"We have done everything in our power to avoid a strike," Teamsters Local 952 Secretary-Treasurer Eric Jimenez said in a statement Wednesday. "They have even rejected our proposals that would save them money on members' health care. But when OCTA walked away from the table on Monday, they gave us no other choice."
Zlotnik, however, replied, "That's untrue. I won't discuss the details of the negotiations. There have been proposals back and forth, and we fully expected to continue those talks on Friday."
Later Wednesday, OCTA officials released terms of the agency's contract offers. According to OCTA, the agency offered a 14.25% salary increase over three years, which includes an immediate 5% pay hike, another 4.75% increase on Oct. 1 of next year and an additional 4.5% raise on Oct. 1 of 2024.
The offer also include a 16% hike in health care contributions over the same period, in addition to chipping in 26.4% of salary to the Orange County Employees Retirement System and $1.30 per hour worked -- up to 2,080 hours -- to the Western Conference of Teamsters Pension Fund.
The top wage for mechanics would be $43.19 per hour, or $90,000 annually, which doesn't include healthcare and pension contributions, according to the OCTA.
OCTA officials argued that because the maintenance employees are in the union's trust for their health insurance benefits, the cost of the plan and design of it is up to the Teamsters.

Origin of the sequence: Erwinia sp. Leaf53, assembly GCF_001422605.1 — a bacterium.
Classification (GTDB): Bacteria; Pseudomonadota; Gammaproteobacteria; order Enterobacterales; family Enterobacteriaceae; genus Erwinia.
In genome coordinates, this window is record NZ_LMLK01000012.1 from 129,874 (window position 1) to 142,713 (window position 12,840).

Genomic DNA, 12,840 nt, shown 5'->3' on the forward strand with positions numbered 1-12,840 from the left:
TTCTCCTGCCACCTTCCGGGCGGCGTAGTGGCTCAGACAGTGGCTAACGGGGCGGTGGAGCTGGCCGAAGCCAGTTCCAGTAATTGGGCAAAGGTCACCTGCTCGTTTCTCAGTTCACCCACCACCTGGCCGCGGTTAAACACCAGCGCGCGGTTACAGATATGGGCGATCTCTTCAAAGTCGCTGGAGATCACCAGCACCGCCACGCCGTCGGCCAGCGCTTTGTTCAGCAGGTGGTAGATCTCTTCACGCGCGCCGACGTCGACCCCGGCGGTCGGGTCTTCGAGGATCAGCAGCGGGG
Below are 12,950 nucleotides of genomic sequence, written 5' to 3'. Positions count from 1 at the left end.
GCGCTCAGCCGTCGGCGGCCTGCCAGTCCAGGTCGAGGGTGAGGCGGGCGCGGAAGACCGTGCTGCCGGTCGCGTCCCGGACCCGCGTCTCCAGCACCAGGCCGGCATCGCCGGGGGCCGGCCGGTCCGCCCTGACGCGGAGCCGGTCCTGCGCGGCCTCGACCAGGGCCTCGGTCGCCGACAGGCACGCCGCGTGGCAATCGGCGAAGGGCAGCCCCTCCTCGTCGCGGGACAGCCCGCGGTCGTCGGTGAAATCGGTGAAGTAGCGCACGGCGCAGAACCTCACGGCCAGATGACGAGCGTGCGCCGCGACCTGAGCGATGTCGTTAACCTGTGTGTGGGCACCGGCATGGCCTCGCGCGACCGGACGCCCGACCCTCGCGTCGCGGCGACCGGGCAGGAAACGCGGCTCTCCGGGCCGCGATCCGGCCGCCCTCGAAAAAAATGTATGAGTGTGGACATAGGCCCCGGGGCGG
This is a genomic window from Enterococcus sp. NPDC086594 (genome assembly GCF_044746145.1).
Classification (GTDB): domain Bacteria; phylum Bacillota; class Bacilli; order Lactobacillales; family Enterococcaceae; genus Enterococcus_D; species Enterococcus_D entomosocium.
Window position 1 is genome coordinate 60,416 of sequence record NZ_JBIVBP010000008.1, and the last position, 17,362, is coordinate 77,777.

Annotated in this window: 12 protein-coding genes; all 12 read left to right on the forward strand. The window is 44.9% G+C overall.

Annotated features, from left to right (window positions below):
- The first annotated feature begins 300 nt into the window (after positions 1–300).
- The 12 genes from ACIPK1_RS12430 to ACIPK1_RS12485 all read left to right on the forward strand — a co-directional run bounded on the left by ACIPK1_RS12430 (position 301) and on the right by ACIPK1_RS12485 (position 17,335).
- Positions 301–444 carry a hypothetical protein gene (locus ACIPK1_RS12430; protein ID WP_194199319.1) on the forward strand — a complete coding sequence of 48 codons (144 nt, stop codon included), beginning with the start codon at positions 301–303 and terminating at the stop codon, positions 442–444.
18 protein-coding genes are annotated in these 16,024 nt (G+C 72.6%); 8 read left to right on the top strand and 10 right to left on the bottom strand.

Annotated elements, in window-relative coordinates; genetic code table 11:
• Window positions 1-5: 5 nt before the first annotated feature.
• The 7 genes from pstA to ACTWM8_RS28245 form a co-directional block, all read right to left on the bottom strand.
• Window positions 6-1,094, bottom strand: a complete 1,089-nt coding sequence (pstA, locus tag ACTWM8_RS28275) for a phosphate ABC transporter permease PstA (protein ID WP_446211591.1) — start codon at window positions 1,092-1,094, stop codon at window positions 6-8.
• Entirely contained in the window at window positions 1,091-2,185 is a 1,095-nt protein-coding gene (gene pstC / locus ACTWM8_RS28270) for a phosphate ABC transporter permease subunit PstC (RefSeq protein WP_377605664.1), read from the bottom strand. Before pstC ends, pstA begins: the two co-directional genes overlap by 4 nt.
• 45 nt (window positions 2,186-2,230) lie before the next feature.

Bus drivers, who are under the agency's health care plan, pay about $120 per month for health care, and OCTA has offered to provide health care options to lower the monthly cost for the mechanics, according to the agency.
"We understand how this labor dispute will adversely affect thousands of riders who depend on the bus system for their transportation needs," Jimenez said.
Union representatives said they feel they have done everything they can to settle the labor dispute, which has lingered since negotiations began May 25.
"We have brought in mediators," Jimenez said. "We have come up with ways to save OCTA money on health care. We have reached out to OCTA board members and local political leaders. We have honored the governor's request to return to the table and continue talks. We have asked our members to be patient and continue working with the utmost professionalism without an agreement ... only to have OCTA continually refuse to bargain in good faith and disrespect us by walking out of negotiations."
The union will not return to talks until the agency has "significantly" updated its bargaining position, officials said.
"They have asked us to meet with them again on Friday," Jimenez said. "We are willing to do so only if there are significant changes in their bargaining posture. If not, another meeting would not be productive."
Zlotnik said the agency was "very disappointed in the approach the union has taken in these negotiations. We have reached out to them and had asked to continue meeting on Friday, and, instead, it appears rather than meet they have chosen to go on strike."
The agency "feels terrible for the riders who are really the ones who are the most hurt by this," Zlotnik said.
OCTA has provided a "competitive, fair offer and similar in nature to the agreement we reached with coach operators earlier this year, and we're disappointed the union won't continue the negotiations," Zlotnik added.